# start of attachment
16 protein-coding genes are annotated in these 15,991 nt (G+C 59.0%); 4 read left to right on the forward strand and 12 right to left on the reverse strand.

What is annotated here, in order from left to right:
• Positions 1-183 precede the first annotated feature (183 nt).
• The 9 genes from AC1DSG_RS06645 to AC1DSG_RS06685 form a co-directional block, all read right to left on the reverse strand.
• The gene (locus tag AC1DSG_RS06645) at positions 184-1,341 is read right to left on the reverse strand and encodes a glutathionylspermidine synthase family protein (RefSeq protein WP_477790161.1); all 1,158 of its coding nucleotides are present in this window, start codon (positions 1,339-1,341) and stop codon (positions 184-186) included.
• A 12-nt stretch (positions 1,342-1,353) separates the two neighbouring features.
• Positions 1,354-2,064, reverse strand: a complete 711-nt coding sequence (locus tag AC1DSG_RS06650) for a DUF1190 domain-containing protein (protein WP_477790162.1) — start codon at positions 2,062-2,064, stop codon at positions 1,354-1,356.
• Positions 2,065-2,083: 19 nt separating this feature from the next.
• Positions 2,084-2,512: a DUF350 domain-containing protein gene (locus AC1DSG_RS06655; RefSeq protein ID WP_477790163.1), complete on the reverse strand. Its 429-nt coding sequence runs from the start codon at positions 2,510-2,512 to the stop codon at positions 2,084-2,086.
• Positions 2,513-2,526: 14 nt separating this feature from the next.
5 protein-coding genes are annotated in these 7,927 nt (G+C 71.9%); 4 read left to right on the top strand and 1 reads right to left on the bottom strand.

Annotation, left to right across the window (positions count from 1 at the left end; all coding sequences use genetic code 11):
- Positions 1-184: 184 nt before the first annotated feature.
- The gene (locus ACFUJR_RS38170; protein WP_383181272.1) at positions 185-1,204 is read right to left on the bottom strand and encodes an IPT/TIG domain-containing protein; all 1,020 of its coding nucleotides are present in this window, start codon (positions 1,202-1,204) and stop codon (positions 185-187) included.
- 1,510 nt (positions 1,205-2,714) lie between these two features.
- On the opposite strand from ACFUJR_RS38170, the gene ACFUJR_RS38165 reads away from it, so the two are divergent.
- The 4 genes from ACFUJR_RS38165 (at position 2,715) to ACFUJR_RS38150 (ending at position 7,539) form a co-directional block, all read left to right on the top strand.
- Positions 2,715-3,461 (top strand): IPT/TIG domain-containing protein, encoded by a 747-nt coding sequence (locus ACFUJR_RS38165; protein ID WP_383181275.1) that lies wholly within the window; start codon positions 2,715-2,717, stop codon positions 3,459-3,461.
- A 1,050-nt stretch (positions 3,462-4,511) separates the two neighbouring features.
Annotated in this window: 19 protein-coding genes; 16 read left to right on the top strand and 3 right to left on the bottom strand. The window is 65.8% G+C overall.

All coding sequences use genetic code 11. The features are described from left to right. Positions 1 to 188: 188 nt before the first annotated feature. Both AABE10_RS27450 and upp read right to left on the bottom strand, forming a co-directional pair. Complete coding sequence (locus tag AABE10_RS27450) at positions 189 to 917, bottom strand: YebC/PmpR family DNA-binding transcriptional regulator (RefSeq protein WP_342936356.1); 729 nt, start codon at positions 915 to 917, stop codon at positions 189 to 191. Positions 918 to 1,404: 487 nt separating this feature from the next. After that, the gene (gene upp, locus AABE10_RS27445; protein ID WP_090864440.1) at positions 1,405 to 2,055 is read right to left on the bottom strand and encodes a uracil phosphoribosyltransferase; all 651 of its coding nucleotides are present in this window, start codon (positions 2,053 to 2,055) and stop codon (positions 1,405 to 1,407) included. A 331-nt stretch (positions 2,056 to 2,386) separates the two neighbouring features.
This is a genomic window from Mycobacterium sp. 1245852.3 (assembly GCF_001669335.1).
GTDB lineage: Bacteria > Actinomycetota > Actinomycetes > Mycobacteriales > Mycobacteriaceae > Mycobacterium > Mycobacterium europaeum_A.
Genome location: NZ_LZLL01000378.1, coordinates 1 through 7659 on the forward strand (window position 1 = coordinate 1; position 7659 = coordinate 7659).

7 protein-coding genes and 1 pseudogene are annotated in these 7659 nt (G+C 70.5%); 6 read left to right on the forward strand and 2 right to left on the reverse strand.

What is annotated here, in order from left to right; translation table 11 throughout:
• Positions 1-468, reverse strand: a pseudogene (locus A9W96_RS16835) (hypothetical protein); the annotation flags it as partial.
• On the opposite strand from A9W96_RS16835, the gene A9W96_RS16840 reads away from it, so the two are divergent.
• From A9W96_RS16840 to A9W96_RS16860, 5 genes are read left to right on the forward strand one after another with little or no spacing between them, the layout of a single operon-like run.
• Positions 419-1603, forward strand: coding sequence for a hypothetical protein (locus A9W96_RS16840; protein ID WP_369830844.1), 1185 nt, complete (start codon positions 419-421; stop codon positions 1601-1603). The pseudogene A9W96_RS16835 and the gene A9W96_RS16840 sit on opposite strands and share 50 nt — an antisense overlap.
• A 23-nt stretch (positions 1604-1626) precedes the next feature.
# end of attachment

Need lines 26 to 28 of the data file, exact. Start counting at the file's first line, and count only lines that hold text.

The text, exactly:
What is annotated here, in order from left to right; translation table 11 throughout:
• Positions 1-468, reverse strand: a pseudogene (locus A9W96_RS16835) (hypothetical protein); the annotation flags it as partial.
• On the opposite strand from A9W96_RS16835, the gene A9W96_RS16840 reads away from it, so the two are divergent.